November 4, 2016: Journal of Chemical Ecology
Viktoria V Tomczak, Rabea Schweiger, Caroline Müller
Arbuscular mycorrhiza (AM) formed between plants and AM fungi (AMF) can alter host plant quality and thus influence plant-herbivore interactions. While AM is known to affect the development of generalist chewing-biting herbivores, AM-mediated impacts on insect behavior have been neglected until now. In this study, the effects of Rhizophagus irregularis, a generalist AMF, on phenotypic and leaf metabolic traits of Plantago major plants were investigated. Further, the influence of AM-mediated host plant modifications on the development and on seven behavioral traits of larvae of the generalist Mamestra brassicae were recorded...
October 27, 2016: Journal of Chemical Ecology
Jocelyn G Millar, Thomas C Baker, Junwei J Zhu
No abstract text is available yet for this article.
October 20, 2016: Journal of Chemical Ecology
T C Baker, A J Myrick, K C Park
High-emission-rate "mega-dispensers" have come into increasing use for sex pheromone mating disruption of moth pests over the past two decades. These commercially available dispensers successfully suppress mating and reduce crop damage when they are deployed at very low to moderate densities, ranging from 1 to 5/ha to 100-1000/ha, depending on the dispenser types and their corresponding pheromone emission rates. Whereas traditionally the emission rates for successful commercial mating disruption formulations have been measured in terms of amounts (usually milligram) emitted by the disruptant application per acre or hectare per day, we suggest that emission rates should be measured on a per-dispenser per-minute basis...
October 15, 2016: Journal of Chemical Ecology
Martine Huberty, Katja Tielbörger, Jeffrey A Harvey, Caroline Müller, Mirka Macel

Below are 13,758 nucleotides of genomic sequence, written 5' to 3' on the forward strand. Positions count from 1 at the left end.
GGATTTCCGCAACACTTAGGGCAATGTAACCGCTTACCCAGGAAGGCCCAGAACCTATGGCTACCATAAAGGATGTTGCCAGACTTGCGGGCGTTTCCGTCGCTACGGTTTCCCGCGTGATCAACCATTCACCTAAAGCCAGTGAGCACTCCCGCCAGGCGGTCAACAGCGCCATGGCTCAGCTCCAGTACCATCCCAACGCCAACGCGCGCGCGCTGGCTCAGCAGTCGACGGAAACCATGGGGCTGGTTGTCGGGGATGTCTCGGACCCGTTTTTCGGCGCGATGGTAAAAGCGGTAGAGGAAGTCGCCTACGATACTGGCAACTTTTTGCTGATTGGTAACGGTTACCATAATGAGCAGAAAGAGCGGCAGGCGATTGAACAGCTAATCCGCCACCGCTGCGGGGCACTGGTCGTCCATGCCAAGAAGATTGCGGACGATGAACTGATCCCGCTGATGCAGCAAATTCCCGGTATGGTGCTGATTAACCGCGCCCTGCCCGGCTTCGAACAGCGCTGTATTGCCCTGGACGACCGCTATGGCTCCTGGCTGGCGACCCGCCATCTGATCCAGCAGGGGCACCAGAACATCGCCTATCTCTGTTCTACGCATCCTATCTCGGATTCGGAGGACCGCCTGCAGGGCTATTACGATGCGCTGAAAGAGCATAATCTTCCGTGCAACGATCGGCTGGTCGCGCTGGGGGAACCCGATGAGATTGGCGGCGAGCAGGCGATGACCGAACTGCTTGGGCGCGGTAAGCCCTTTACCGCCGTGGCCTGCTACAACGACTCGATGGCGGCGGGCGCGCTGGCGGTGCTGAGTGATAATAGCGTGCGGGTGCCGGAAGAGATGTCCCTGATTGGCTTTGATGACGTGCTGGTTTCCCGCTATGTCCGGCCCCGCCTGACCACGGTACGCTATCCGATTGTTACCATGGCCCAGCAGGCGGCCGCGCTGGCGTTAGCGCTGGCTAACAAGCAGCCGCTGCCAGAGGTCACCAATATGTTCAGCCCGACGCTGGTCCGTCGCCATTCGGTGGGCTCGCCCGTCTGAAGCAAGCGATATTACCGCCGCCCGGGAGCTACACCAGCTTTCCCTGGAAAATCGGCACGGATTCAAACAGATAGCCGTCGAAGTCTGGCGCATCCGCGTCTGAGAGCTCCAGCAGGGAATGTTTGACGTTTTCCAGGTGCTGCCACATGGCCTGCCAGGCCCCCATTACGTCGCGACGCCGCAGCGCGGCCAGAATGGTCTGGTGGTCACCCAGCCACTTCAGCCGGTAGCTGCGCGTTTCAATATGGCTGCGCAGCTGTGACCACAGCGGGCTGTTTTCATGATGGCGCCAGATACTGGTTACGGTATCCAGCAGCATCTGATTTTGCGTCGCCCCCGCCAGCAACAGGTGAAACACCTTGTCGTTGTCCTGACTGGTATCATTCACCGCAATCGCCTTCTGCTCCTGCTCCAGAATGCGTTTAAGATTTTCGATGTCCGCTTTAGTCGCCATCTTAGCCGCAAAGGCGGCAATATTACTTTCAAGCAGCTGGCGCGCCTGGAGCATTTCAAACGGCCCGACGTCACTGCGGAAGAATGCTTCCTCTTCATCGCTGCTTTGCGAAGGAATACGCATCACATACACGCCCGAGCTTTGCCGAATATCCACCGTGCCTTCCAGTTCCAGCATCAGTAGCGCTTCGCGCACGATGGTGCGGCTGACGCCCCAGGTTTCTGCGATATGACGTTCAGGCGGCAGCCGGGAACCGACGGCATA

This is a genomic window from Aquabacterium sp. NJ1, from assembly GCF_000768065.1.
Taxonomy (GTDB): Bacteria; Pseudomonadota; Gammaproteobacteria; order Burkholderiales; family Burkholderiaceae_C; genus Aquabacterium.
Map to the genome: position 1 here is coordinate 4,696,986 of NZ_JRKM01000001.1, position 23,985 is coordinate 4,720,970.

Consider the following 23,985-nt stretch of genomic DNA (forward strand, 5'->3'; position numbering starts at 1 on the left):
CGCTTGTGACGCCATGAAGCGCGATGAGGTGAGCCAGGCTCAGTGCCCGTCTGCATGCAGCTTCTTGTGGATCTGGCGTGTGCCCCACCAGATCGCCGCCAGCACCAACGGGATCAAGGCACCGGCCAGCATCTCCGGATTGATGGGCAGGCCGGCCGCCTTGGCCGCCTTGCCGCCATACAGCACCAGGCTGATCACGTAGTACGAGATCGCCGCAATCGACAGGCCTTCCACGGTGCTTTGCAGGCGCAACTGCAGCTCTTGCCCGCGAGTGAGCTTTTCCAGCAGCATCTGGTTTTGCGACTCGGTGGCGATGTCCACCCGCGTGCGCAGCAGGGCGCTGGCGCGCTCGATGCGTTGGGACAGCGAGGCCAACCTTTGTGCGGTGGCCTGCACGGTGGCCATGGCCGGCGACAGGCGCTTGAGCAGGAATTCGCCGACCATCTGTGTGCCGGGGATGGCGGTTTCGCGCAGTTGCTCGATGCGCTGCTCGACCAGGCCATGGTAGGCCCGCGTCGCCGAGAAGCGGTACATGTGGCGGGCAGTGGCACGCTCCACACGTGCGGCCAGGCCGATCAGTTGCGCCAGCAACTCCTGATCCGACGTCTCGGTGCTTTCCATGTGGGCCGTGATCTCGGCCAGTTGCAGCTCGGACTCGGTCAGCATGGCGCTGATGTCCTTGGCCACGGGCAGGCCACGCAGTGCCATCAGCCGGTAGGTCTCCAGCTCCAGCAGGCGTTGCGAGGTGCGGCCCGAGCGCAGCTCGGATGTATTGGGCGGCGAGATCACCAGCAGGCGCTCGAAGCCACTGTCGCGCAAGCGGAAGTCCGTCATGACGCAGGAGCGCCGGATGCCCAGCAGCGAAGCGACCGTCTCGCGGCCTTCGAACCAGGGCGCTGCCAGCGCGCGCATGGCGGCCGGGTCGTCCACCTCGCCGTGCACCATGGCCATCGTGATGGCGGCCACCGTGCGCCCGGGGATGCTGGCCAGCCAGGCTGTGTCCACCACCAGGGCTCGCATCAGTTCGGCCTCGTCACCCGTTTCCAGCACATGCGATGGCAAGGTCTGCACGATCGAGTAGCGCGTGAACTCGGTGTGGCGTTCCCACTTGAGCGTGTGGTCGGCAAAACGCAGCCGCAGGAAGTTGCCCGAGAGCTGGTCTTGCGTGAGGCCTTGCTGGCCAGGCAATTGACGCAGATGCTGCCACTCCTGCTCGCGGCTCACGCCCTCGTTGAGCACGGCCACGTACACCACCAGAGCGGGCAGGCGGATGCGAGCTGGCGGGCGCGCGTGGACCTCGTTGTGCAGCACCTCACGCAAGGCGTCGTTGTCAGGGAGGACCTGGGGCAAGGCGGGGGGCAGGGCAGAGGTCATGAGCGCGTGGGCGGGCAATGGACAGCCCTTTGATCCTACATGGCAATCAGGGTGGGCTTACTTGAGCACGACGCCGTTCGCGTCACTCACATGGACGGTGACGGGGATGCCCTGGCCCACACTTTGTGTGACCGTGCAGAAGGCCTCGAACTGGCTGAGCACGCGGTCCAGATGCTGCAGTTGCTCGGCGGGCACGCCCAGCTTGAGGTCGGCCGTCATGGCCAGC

No abstract text is available yet for this article.
October 12, 2016: Journal of Chemical Ecology
Marc Weissburg, R X Poulin, J Kubanek
Prey responses to predator cues are graded in intensity in accordance with the degree of threat presented by the predator. In systems in which prey gather information on predators by using chemicals, prey often respond more to the odor of predators that have consumed conspecifics, as opposed to heterospecifics. We investigated the response of a prey species, the mud crab, Panopeus herbstii, to urine of blue crab, Callinectes sapidus, fed mud crabs or oysters. Behavioral analysis was combined with metabolomics to characterize bioactive deterrents in the urine of predators fed different diets...
September 28, 2016: Journal of Chemical Ecology
Blake E Wilson, Julien M Beuzelin, Jeremy D Allison, Thomas E Reagan
The Mexican rice borer, Eoreuma loftini (Dyar) (Lepidoptera: Crambidae), is an invasive pest of sugarcane, Saccharum spp., rice, Oryza sativa L., and other graminaceous crops in the United States. Traps baited with the synthetic female sex pheromone of E. loftini are used for monitoring and management of this invasive pest. However, the active space, or radius of attraction, of these traps is not known. Two field experiments examined the effect of intertrap distance on trap captures with hexagonal arrays of traps deployed in rice stubble habitat in Texas (2011) and Louisiana (2013)...
September 24, 2016: Journal of Chemical Ecology
Josep Bau, Ring T Cardé
When pheromone traps are used for detection of an invasive pest and then delimitation of its distribution, an unresolved issue is the interpretation of failure to capture any target insects. Is a population present but not detected, a so-called false negative? Using the gypsy moth (Lymantria dispar) as an exemplar, we modeled the probability of males being captured in traps deployed at densities typical for surveillance (1 per 2.6 km(2) or 1 per mi(2)) and delimitation (up to 49 per 2.6 km(2)). The simulations used a dynamic wind model generating a turbulent plume structure and varying wind direction, and a behavior model based on the documented maneuvers of gypsy moths during plume acquisition and along-plume navigation...
September 23, 2016: Journal of Chemical Ecology